Coachella Valley remembers Dr. Jerry Buss
Updated On: Feb 18 2013 09:47:53 PM CST
The sports would is mourning the death of a legend. Los Angeles Lakers owner and hall-of-famer Dr. Jerry Buss has died at the age of 80. Buss died in Los Angeles from kidney failure after a long battle against cancer.
People all over are remembering his remarkable legacy, including in the Coachella Valley. Buss took the reigns of the Lakers in 1979 and changed the way people view the franchise, not to mention, leading them to 10 NBA championships. "It is the end of an era, and in that regard you want to reflect on what a great time it was," said Palm Desert high school basketball head coach Don Brady.
During the 1980s and 1990s Buss not only owned the Lakers, he owned the Ocotillo Lodge in Palm Springs. He would bring the team of superstars to College of the Desert for training camp during the fall. "It was Kareem Abdul Jabaar, it was Michael Cooper, it was Magic Johnson, it was James Worthy," said Brady. "These guys spent time, because of Jerry Buss bringing the Lakers to town."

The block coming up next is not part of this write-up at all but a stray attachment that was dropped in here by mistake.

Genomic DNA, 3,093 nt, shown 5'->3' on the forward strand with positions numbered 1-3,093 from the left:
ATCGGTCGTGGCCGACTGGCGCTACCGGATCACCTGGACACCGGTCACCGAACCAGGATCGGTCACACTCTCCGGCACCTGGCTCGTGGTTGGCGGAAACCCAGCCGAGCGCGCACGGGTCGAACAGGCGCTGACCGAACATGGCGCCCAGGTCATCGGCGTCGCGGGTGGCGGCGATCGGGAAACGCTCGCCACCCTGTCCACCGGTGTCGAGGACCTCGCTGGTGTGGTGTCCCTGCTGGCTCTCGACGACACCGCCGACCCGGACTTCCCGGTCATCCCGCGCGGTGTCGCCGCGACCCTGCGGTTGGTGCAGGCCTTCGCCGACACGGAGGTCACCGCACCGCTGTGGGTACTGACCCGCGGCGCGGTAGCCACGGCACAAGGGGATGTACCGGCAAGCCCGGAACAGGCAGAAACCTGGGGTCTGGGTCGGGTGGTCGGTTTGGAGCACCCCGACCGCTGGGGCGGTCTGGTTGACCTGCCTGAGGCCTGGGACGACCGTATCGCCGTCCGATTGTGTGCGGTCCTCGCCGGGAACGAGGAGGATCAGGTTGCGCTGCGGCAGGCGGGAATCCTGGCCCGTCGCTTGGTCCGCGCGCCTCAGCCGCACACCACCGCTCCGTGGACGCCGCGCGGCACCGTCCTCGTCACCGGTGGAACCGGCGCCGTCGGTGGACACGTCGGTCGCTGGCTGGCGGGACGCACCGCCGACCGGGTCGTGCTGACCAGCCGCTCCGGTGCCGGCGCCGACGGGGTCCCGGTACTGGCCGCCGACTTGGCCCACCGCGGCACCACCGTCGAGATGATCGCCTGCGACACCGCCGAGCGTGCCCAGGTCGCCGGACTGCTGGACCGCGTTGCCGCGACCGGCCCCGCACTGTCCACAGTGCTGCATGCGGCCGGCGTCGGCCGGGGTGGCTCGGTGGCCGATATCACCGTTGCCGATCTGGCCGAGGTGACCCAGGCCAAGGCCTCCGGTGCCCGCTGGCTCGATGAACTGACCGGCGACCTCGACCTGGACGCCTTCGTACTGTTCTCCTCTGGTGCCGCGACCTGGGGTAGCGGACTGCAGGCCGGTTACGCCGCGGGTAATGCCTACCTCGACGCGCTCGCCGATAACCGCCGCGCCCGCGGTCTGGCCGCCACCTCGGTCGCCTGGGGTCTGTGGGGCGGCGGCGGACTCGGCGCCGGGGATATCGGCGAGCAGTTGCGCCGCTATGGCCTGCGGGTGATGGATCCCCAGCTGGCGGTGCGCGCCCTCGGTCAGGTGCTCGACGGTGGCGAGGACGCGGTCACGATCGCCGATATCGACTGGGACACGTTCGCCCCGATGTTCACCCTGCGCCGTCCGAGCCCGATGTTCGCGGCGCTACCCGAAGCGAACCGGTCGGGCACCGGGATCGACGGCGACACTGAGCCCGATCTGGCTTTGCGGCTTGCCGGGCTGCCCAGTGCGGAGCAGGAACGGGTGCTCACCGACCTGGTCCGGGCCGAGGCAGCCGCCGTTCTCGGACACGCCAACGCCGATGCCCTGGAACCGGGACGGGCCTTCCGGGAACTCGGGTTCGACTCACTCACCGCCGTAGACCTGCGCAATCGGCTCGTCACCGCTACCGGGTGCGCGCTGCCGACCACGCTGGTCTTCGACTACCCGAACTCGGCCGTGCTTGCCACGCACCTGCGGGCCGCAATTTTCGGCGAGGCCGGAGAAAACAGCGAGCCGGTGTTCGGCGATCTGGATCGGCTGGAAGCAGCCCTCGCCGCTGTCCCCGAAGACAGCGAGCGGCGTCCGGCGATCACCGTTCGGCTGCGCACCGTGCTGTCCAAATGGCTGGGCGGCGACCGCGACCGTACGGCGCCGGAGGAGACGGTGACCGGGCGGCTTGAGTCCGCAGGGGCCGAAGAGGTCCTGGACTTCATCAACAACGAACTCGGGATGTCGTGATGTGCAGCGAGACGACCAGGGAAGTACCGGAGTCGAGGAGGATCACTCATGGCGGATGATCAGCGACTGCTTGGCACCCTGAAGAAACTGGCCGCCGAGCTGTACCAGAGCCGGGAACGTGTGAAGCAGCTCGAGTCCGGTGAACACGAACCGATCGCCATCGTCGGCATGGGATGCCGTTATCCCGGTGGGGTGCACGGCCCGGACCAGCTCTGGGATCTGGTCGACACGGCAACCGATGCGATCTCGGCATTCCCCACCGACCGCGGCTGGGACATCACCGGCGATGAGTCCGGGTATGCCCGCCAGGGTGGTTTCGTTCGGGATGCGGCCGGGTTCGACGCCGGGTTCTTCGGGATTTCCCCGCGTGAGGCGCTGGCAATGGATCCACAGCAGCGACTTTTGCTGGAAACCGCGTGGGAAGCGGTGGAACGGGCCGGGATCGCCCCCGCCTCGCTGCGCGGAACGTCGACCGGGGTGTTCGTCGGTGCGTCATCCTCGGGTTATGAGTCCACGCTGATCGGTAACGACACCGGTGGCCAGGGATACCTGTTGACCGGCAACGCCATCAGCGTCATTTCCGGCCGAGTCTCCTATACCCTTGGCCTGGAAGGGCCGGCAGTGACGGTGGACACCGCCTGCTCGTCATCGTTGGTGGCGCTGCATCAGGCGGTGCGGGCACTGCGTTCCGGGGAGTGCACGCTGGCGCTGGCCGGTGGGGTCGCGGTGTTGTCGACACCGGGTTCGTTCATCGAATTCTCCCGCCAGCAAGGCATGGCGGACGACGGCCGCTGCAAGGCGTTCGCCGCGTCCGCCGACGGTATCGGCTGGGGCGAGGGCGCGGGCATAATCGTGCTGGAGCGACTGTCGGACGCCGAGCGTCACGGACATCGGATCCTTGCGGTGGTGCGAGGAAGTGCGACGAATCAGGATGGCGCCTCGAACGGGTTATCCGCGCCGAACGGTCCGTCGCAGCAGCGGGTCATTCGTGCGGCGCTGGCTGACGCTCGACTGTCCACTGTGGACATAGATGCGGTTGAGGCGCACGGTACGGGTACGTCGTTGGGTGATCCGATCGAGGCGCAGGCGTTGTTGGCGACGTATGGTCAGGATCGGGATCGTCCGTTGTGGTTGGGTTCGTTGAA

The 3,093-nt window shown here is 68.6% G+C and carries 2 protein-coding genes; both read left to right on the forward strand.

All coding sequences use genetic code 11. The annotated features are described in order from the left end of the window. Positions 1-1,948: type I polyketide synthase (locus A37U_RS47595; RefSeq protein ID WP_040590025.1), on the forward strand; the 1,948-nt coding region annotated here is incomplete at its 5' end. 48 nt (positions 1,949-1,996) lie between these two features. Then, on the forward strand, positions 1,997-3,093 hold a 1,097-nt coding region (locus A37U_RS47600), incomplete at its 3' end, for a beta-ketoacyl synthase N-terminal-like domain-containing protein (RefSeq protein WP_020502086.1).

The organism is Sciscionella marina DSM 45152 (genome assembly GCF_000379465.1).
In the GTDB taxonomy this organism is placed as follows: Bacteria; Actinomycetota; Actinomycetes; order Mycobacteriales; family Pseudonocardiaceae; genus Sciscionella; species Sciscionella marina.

For those who knew him well, Dr. Buss' decision to bring the Lakers to town reflected his genius as an owner. "What Jerry realized was, why don't I give back by bringing the Lakers out there, so people could see them," said Steve Garvey, Dodgers' legend and good friend of Buss. "They could see the athletes up close, identify with them and cheer for them. He was very, very smart in the way he created his fan base."
John Marman was a key player in bringing the Lakers to town. He was the athletic director at College of the Desert during that time. He recalls the Lakers being very personable. In fact, he still keeps a photo of his son with Magic Johnson in his living room. He says the way the players interacted with the fans reflects their humble owner. "The guy was quiet, he didn't say here I am, Jerry Buss," said Marman. "You didn't really notice it. People probably if they didn't know it, wouldn't notice he was sitting there, he was sitting in the stands, just like everybody else."
While he might have kept a low profile in the desert, his legacy is larger than life. "The guy became one of the icons of club sports, the way he created the culture with the Lakers, their consistency, their winning," said Garvey. "He was, in a city full of personalities, his was big as any of the movie stars."
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